Staunton, June 2 – Andrey Ivanov, an ethnic Russian Estonian novelist, argues in a new and well-regarded novel, “A Handful of Fear,” that it is a mistake to search for complicated explanations as to why Estonians do not like Russians. The reason for that, he says, is much simpler: Russians as part of the Soviet occupation denied Estonians their right to make choices.
His Russian protagonist returns to Tallinn after seven years in the Scandinavian countries and finds the center of the city has become a handsome tourist center. Everyone he meets tells him how everything has changed, but he finds “survivals of the Soviet-era reflexes” he knew so well (facebook.com/jukka.mallinen.9/posts/10155577714623479).
“I understand why Estonians do not like Russians at all and want to tear down monuments” from Soviet times. Don’t tell me stories … this isn’t about politics! Everything is simpler: occupation, communist repression, rail cars to Siberia are all secondary because a man lives on his stomach and feels miracles.”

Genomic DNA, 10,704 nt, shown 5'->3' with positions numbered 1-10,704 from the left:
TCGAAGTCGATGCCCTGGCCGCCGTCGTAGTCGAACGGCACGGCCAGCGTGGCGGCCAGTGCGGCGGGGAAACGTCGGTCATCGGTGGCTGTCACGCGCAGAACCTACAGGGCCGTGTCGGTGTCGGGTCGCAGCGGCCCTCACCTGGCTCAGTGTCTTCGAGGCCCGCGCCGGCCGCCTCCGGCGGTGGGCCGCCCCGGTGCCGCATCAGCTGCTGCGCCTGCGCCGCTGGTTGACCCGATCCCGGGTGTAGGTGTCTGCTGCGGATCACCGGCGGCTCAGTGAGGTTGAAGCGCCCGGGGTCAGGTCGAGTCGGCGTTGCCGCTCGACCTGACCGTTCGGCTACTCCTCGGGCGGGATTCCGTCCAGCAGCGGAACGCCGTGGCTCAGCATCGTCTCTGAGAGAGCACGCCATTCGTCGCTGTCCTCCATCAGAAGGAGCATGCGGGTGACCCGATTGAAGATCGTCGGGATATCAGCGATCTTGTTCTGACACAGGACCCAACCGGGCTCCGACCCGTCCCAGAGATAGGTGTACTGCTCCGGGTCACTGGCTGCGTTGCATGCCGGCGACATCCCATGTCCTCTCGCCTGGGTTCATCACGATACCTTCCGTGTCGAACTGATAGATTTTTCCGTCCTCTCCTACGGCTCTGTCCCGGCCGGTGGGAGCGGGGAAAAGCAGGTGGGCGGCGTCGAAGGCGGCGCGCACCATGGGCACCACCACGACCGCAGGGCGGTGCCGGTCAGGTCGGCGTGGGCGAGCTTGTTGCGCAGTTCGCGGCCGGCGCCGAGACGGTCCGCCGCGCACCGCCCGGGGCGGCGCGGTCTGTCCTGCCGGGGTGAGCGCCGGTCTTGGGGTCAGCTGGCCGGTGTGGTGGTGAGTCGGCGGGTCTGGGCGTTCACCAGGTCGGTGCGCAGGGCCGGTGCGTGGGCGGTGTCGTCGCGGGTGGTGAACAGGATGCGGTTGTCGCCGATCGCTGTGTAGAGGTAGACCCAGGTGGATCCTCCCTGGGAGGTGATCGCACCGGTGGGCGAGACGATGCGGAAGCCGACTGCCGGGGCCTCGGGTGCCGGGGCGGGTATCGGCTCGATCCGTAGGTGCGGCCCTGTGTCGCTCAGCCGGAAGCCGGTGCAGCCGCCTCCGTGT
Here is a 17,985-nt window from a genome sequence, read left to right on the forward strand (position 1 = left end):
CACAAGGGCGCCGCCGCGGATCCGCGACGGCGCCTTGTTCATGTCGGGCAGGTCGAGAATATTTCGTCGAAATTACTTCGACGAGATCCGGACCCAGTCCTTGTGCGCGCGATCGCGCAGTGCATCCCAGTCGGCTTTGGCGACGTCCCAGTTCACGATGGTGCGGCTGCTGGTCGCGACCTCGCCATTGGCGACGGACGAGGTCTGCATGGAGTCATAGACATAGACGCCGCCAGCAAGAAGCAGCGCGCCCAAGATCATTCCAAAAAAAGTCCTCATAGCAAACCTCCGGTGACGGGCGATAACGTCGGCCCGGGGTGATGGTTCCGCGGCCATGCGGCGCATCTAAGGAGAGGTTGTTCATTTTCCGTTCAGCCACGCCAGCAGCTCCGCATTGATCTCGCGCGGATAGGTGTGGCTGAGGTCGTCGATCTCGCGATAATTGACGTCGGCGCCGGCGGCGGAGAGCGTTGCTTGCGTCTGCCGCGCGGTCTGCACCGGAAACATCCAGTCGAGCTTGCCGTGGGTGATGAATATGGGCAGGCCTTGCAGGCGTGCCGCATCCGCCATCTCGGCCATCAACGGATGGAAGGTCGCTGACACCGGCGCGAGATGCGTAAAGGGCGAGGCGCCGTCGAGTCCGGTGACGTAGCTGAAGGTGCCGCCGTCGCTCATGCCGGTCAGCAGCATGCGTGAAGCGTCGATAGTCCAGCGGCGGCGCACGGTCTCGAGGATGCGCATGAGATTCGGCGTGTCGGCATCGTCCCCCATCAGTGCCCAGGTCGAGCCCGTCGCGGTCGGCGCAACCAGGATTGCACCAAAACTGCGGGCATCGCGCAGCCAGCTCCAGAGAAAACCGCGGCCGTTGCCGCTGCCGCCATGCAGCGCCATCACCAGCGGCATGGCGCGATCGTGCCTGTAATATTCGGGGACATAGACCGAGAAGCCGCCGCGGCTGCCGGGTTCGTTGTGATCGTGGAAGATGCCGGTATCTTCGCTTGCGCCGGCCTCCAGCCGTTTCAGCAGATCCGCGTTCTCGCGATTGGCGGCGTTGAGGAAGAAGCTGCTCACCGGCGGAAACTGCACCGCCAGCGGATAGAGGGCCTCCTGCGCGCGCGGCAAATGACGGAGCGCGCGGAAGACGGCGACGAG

Further, he says, the source of Estonian dislike has little to do with the fact that “they were forced to join the Komsomol and the party. Instead, it was because they were forced to drink [Russian beer] rather than Carlsberg. That’s why! Because there was no choice! Because the Bolsheviks kept them from looking West, from being themselves and loving their country.”
What the Estonians don’t realize, the protagonist says, is that “they are trying to achieve the same ideals that almost everyone else is.” In short, they do not realize that they live in a world where wanting to be oneself and free to make choices is not unique to them but something they have in common with others.
Ivanov, 46, is an ethnic Russian who writes in Russian but identifies with Estonia and takes it as his point of departure. He has been a member of the Estonian Writers Union since 2013. Not surprisingly, his novels, including this his most recent, have sparked widespread debate in Estonia (estlit.ee/elis/?cmd=writer&id=55407&grp=x1).
But like the protagonist in his novel, he makes a point which extends to far more countries than just Estonia, a reminder that ethnic Russians in these countries who write in Russian nonetheless may provide important insights into how the members of the titular nationality think and feel and the role of Russia and Russians in defining those attitudes.